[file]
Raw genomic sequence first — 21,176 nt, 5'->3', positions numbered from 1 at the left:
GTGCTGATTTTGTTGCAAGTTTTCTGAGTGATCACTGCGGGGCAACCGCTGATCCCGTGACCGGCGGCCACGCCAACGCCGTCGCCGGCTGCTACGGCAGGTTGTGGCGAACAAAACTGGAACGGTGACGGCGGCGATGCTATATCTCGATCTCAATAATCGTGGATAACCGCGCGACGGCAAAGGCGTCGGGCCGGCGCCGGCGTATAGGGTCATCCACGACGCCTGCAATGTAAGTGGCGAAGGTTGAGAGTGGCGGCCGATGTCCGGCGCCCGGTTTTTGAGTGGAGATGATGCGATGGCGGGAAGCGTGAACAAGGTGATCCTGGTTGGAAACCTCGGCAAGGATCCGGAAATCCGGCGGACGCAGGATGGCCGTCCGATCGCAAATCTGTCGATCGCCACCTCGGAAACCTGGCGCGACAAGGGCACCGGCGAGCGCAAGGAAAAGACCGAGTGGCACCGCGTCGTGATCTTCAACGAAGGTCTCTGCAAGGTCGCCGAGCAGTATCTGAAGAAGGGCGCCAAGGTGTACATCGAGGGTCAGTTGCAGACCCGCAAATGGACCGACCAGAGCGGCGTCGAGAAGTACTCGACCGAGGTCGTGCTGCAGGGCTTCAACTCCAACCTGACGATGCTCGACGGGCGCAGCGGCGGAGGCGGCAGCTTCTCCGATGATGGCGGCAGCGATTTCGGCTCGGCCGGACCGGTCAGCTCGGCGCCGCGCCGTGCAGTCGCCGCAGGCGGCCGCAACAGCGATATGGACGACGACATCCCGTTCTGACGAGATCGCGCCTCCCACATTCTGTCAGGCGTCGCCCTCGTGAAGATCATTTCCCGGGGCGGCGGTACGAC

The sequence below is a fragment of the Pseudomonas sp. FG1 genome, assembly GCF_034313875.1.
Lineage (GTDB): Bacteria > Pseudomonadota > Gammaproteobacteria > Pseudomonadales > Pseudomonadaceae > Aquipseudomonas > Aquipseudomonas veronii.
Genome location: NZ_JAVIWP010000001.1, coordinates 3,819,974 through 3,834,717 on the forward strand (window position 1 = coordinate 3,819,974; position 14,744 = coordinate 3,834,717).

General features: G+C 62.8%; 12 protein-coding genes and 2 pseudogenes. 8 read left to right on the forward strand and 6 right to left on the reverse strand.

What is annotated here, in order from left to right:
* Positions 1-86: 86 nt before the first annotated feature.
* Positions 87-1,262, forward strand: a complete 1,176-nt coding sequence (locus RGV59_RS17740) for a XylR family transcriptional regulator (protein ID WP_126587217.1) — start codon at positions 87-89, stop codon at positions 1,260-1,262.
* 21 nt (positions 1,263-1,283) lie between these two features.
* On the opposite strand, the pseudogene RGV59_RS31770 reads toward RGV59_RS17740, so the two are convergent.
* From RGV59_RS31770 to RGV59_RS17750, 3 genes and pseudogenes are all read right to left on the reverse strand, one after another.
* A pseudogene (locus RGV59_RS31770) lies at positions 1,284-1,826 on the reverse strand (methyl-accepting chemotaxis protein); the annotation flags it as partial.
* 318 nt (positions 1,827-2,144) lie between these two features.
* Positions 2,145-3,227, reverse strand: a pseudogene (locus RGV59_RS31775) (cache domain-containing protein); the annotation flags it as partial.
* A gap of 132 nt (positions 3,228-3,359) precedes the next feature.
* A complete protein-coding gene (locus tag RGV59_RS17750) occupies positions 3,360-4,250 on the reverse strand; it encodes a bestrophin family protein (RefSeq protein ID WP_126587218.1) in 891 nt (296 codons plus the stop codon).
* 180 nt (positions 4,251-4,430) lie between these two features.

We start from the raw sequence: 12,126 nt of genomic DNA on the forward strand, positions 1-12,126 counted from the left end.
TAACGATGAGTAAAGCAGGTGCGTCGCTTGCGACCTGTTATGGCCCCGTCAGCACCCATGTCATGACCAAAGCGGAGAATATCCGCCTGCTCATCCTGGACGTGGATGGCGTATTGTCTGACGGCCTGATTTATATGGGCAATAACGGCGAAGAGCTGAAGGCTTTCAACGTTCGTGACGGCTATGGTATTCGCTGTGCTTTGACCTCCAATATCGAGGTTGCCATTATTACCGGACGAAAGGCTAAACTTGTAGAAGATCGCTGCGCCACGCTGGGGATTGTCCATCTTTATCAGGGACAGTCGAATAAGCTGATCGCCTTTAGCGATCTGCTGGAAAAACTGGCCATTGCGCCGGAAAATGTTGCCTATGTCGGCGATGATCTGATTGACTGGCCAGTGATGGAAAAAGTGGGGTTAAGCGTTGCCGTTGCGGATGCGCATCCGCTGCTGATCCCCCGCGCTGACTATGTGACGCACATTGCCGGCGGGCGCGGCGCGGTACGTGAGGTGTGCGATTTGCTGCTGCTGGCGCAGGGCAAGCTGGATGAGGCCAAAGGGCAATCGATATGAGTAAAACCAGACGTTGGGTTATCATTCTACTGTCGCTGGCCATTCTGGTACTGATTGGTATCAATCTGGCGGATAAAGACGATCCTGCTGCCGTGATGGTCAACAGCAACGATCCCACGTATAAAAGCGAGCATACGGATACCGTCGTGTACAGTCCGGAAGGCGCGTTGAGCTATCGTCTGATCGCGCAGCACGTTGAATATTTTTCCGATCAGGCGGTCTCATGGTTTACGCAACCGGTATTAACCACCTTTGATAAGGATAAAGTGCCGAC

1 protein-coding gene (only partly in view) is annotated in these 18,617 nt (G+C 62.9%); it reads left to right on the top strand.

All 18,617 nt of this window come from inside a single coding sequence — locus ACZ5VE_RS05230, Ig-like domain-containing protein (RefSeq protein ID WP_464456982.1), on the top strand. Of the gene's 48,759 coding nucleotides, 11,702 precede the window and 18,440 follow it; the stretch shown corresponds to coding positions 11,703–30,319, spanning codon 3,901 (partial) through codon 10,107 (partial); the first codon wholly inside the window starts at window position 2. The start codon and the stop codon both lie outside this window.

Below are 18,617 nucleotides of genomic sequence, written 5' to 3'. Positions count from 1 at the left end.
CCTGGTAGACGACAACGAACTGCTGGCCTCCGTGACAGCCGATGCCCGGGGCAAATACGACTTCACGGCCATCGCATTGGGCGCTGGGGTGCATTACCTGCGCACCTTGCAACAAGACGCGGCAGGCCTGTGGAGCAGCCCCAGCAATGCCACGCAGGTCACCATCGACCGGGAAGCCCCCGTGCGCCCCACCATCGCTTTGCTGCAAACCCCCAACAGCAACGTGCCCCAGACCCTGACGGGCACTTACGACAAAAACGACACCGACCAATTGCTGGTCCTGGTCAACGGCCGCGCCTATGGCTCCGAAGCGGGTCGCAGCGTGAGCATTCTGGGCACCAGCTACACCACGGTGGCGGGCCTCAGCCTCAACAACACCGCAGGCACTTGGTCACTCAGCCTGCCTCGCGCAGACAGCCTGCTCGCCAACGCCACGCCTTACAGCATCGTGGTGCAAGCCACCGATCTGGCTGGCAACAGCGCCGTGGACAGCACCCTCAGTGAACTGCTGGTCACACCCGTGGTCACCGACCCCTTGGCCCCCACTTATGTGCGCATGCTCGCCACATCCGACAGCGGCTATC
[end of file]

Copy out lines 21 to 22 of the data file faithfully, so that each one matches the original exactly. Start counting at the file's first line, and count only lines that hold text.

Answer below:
1 protein-coding gene (only partly in view) is annotated in these 18,617 nt (G+C 62.9%); it reads left to right on the top strand.

All 18,617 nt of this window come from inside a single coding sequence — locus ACZ5VE_RS05230, Ig-like domain-containing protein (RefSeq protein ID WP_464456982.1), on the top strand. Of the gene's 48,759 coding nucleotides, 11,702 precede the window and 18,440 follow it; the stretch shown corresponds to coding positions 11,703–30,319, spanning codon 3,901 (partial) through codon 10,107 (partial); the first codon wholly inside the window starts at window position 2. The start codon and the stop codon both lie outside this window.